Software requirements models can benefit from the application of the 7 +/- 2 guideline – provided business analysts remember it’s a guideline, not a law. This guideline, which Brent Hoffman discussed last summer, came up in a discussion we were having the other day at Seilevel.
As Hoffman mentions, it’s a handy guideline when creating visual software models. But, since George A. Miller himself says this really doesn’t apply to printed material, why does it apply to software requirements models? Because it aids with two things critical to requirements:
- It allows people unfamiliar with the subject matter to more quickly understand it. If I’m unfamiliar with a process, reading through 50 steps to understand it can be difficult. On the other hand, if I see 5 high-level steps, I can understand them pretty quickly. Then, I can look at sub-processes of around 7-12 steps each and understand them as well. None of these are so long that I lose (or, forget) context before I finish.
- It allows people familiar with the subject matter to find gaps. Hand someone a grocery list with 25 items on it and ask them “What else do we need?” and they may have trouble answering. On the other hand, if the list is organized by categories – as fruits & veggies, meats, dairy, staples, drinks, and snacks – finding gaps is much easier.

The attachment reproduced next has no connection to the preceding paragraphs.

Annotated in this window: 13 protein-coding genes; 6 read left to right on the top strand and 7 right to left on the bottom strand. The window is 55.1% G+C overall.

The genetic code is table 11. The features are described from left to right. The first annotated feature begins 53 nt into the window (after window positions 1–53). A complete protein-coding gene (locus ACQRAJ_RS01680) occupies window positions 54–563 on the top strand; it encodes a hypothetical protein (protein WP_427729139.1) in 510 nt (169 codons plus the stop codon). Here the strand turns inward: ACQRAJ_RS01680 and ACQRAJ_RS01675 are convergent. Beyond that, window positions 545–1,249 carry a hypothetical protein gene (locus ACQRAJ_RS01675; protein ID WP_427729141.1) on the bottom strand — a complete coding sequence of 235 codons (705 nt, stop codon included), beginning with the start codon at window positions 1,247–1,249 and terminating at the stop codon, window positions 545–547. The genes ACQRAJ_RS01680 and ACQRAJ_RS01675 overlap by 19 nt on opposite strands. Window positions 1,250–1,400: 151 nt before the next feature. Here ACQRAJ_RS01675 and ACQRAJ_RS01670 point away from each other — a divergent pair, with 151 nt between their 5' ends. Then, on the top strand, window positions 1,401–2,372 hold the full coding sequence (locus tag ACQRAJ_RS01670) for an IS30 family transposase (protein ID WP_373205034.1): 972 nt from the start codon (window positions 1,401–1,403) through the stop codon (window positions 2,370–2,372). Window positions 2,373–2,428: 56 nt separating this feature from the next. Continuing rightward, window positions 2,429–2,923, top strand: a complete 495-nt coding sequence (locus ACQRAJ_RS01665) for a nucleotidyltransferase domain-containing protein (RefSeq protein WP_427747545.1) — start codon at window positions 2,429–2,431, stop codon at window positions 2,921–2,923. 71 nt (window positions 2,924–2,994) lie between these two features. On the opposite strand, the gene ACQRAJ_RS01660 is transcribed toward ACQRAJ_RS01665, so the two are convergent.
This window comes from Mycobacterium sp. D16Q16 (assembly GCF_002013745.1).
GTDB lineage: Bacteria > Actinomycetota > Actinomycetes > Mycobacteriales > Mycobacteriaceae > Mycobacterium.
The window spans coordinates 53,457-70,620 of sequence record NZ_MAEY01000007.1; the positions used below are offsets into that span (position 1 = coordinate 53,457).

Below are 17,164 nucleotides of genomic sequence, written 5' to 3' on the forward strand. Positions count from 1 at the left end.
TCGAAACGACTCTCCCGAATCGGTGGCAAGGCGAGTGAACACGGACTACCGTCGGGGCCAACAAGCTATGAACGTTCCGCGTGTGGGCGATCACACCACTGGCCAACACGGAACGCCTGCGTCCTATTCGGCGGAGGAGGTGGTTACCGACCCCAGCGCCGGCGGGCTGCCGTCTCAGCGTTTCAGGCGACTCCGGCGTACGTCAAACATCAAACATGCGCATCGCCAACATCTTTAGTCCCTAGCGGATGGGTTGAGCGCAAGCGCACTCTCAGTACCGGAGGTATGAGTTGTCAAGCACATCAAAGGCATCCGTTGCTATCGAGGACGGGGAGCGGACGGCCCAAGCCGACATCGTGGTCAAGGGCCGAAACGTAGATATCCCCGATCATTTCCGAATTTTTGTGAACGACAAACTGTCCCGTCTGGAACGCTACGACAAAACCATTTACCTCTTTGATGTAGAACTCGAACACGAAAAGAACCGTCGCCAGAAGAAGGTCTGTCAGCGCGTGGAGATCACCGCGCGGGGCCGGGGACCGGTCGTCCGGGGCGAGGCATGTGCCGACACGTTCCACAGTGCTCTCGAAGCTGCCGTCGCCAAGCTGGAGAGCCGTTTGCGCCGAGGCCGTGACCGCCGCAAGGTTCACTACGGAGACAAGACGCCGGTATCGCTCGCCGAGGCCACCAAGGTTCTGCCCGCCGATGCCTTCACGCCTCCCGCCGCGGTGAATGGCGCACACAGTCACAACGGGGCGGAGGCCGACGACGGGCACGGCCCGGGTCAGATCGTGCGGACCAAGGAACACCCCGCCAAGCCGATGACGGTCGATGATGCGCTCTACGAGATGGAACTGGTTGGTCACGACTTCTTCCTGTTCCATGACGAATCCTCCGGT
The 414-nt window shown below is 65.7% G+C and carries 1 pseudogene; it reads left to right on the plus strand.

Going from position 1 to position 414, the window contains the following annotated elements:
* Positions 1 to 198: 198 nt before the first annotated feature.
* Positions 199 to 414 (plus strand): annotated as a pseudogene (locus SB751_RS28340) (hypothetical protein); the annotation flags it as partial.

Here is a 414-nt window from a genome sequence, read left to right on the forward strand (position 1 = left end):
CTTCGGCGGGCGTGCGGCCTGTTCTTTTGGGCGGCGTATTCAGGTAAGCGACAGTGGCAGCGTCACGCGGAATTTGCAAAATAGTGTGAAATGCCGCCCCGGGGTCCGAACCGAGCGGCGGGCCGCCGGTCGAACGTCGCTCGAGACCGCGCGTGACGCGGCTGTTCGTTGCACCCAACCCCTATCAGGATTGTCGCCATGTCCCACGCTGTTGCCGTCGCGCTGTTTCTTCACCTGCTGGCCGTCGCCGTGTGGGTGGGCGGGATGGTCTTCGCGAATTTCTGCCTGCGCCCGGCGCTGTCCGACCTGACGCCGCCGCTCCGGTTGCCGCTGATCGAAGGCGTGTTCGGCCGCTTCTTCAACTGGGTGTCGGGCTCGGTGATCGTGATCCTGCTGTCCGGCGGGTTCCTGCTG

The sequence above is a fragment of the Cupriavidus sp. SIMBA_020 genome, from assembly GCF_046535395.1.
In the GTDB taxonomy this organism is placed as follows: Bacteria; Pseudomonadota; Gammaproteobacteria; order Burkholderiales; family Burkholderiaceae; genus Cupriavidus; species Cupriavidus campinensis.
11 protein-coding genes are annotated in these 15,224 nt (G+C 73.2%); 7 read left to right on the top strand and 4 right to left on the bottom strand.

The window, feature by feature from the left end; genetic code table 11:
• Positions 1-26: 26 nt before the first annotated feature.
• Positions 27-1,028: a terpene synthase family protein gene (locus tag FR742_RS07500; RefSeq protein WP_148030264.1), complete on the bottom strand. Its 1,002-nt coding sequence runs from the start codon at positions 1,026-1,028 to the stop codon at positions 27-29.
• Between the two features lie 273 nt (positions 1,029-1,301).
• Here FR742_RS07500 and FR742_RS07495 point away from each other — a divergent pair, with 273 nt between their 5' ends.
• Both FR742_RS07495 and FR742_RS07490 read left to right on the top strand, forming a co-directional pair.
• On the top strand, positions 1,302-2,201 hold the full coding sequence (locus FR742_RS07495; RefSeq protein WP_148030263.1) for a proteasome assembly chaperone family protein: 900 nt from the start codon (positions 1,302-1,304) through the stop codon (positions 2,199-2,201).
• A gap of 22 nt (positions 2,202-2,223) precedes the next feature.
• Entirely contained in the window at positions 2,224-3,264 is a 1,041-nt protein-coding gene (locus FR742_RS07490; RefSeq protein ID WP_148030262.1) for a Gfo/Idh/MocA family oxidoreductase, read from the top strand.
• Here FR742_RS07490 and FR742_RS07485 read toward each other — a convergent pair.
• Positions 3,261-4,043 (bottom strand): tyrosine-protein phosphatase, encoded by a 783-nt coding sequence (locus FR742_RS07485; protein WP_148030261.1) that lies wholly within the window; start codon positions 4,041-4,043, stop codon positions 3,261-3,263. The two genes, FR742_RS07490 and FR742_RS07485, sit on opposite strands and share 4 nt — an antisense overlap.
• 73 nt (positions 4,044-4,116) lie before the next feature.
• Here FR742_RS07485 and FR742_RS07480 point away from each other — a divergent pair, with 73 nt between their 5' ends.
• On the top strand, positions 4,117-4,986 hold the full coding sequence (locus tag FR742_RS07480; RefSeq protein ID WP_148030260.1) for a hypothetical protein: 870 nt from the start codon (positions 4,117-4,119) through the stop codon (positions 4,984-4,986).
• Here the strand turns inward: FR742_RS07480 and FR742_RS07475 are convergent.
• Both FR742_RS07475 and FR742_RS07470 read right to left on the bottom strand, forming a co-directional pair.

Some of the primary use cases for software models are to communicate information and provide a framework for determining if you have all of the information. Using successive decomposition, it’s much easier for the novice to understand information and for the reviewer to look for gaps.
Unfortunately, sometimes people take it too far, thinking that it means that you should always limit the amount of information on one page of a model to 7+/- 2 items. It doesn’t, it just means to use a meaningful categorization or organization which allows consumers of the information to process it in “chunks”.
Given that the person reviewing my list may not categorize items the same way I do, having the entire list on one page makes it easier to review. Someone reviewing the drinks might think “Drinks…oh yeah, we need coffee…I don’t see it here…some people also consider it a staple…ah—there it is.” If the staples were on a different page from the drinks, the reviewer would have to flip to another page to see if coffee is on a different list, losing their context.
When the information for the categories will be compared or contrasted or when the placement of items in a category is at least somewhat subjective, it can be useful to have it all on one page—providing it reasonably fits. The feature tree is a great example of this.
7 +/- 2 — Guideline, not law.